How to Survive the Shrek 4-D Pre-Show Room

It’s fitting that the pre-show room of the Shrek 4-D attraction is staged like a dungeon because it’s torture.

You’ve been out in the Florida sun all day, and you’re dripping with sweat. You stink. Everyone else stinks. You’ve staggered your way through the outdoor line queue, and while it’s covered and has strategically placed fans, it still feels like a sauna. You’re looking ahead to the people closest to the doors to the pre-show room, and you’re quietly calculating how much you’d pay to switch places with them. Eventually, you cross the threshold of the room — and you feel the cool relief of the air conditioning blasting you as you grab your OgreVision 3D goggles. But that relief is temporary. You’re now in the dungeon of Castle Duloc.

As the room fills up, the Team Members encourage everyone to squish towards the front of the room. There aren’t any dividers — it’s the wild, wild West. By the time the Magic Mirror and the animatronics start explaining the backstory, some of the crowd is sitting on the ground, and others are angling for a spot closest to the entrance to the theater to be first in. People are tripping over each other, and if you’re not careful, you can easily get separated from your kids in the shuffle of the darkness.

When the pre-show routine ends, the entire room herds through the bottleneck of the (only!) three doors to take their seats. This whole portion of the Shrek experience probably only lasts for twenty minutes at the most, but for anyone with the slightest hint of claustrophobia, it feels like “forever after.”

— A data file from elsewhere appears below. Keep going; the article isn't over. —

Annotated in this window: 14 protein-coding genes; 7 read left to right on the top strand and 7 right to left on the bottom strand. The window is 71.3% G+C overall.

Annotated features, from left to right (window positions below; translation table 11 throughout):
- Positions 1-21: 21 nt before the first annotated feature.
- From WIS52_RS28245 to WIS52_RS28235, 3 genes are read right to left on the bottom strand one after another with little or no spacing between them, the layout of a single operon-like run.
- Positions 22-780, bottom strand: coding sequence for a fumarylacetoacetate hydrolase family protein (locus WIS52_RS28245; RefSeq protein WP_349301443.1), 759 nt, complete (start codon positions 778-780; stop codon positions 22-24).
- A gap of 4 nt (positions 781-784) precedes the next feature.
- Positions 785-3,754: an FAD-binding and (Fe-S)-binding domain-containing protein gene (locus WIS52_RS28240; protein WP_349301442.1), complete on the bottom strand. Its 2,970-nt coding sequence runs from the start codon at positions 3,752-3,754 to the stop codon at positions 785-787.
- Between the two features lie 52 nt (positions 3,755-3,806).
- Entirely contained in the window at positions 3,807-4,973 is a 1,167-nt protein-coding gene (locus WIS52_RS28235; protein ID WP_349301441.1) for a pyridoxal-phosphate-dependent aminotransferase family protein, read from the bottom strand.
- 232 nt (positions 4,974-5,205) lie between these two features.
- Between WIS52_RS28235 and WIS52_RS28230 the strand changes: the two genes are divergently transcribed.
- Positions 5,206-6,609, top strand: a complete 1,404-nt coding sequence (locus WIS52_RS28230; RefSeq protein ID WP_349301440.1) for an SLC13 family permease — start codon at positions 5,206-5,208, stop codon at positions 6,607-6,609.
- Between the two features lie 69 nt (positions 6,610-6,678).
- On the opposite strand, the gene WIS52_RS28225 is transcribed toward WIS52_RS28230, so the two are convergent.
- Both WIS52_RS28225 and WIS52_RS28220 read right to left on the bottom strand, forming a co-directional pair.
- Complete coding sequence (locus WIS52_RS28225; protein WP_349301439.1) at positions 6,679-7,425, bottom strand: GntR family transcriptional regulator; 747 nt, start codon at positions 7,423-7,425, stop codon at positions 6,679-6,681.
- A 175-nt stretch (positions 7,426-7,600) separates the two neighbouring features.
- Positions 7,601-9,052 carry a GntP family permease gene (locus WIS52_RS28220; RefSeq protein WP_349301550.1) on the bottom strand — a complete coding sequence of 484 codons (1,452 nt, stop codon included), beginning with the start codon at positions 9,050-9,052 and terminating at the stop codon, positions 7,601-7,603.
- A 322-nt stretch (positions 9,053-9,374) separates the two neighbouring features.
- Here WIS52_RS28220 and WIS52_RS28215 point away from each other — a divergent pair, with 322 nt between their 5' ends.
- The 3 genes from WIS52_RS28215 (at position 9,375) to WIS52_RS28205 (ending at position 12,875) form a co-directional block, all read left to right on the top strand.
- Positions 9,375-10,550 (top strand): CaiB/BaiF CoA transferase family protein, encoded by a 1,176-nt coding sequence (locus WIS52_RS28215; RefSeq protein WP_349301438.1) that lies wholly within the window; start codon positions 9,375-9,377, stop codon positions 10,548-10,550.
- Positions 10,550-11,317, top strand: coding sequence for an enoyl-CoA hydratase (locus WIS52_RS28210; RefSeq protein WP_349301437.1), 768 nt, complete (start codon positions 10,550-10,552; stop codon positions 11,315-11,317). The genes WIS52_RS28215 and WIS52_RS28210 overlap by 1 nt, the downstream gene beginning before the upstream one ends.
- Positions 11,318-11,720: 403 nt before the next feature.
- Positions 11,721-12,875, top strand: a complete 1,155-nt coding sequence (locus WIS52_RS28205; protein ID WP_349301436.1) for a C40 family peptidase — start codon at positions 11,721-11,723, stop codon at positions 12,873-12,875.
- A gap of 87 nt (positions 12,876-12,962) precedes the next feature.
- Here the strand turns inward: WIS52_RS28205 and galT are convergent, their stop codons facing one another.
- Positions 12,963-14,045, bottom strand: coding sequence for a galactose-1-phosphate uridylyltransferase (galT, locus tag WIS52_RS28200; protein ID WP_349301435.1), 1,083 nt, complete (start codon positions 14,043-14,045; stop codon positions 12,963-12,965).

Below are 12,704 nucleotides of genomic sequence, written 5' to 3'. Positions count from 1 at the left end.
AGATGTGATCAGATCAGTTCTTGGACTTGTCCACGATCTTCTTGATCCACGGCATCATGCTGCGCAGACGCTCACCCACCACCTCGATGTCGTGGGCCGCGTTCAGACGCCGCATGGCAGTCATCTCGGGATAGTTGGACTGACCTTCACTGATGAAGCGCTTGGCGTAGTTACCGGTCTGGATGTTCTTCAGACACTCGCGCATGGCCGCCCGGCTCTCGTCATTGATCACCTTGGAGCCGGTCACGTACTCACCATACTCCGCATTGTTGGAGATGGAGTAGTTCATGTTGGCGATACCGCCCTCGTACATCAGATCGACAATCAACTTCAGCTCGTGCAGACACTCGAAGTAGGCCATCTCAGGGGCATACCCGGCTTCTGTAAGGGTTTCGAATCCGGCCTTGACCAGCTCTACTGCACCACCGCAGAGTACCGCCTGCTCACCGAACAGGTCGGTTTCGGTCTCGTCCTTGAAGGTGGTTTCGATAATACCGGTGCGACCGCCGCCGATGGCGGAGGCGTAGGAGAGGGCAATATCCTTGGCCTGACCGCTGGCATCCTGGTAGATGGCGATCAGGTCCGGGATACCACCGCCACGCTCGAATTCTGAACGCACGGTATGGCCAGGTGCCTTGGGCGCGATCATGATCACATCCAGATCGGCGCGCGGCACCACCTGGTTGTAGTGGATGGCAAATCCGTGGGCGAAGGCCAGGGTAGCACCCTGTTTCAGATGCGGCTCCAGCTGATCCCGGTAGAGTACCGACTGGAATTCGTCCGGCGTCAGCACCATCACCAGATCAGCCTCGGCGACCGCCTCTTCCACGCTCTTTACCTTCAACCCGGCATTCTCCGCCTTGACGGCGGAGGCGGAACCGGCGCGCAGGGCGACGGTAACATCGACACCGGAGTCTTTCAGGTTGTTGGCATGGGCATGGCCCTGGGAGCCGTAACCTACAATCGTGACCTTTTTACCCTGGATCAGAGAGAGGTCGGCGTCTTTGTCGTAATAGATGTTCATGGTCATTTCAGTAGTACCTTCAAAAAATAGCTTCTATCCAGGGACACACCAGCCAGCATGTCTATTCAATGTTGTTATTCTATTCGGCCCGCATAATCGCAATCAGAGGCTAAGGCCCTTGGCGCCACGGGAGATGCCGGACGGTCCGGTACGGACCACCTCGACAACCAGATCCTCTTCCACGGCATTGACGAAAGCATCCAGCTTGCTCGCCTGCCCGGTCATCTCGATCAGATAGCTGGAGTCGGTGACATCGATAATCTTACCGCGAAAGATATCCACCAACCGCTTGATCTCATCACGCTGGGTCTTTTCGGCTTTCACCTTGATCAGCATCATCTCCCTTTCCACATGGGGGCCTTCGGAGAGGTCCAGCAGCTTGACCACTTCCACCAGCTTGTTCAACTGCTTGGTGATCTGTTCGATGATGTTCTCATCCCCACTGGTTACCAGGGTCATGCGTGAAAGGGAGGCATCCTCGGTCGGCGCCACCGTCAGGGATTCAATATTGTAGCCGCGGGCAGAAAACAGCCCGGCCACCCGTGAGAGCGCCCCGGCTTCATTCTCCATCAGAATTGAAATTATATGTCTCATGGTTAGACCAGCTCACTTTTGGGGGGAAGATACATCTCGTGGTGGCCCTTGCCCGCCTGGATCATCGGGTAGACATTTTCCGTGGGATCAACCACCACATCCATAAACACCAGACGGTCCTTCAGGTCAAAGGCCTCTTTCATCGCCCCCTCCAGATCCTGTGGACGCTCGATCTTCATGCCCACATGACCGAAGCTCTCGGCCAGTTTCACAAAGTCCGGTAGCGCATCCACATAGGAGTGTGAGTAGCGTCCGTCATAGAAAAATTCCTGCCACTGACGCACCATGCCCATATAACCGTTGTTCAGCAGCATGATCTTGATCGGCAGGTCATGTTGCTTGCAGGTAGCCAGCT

What I found myself doing our second time through was to keep floating to the back-left of the room. As more guests fill in and try to push their way closer to the front, I let them go past us. There’s a column about ten feet from the left wall; if you stay slightly to the right of that, you’ll still be able to see all of the elements of the pre-show while also out of the mosh pit. You’ll be one of the last to get your seat in the next room, but you’ve likely already waited at least 40 minutes, what’s another 3? The people who get in first will be asked to keep going all the way to the ends, and there’s not a bad view from any of the seats, so there’s no reason to rush in there. It’s not worth having my young children shoved aside by full-grown adult again, as was the case our first time through.

I don’t mean to dump on the Shrek 4-D attraction; it’s an entertaining experience that all ages can participate in. Even the bad puns sprinkled throughout grow on you after a while! But this portion of it was super uncomfortable for previously mentioned reasons. Muppet*Vision 3D at Disney’s Hollywood Studios has a similar pre-show setup, but at least the room there is much larger, it isn’t as dark, and there are way more doors to enter the theater.

I’m not sure how much longer this experience will stick around, as it’s already been replaced at the other Universal parks, but as long as it remains one of the first attractions you encounter after you enter Universal Studios arch, it’s going to attract a crowd.



Brandon created Arch & Castle to share all of the random stuff he's discovered while researching his family vacations.

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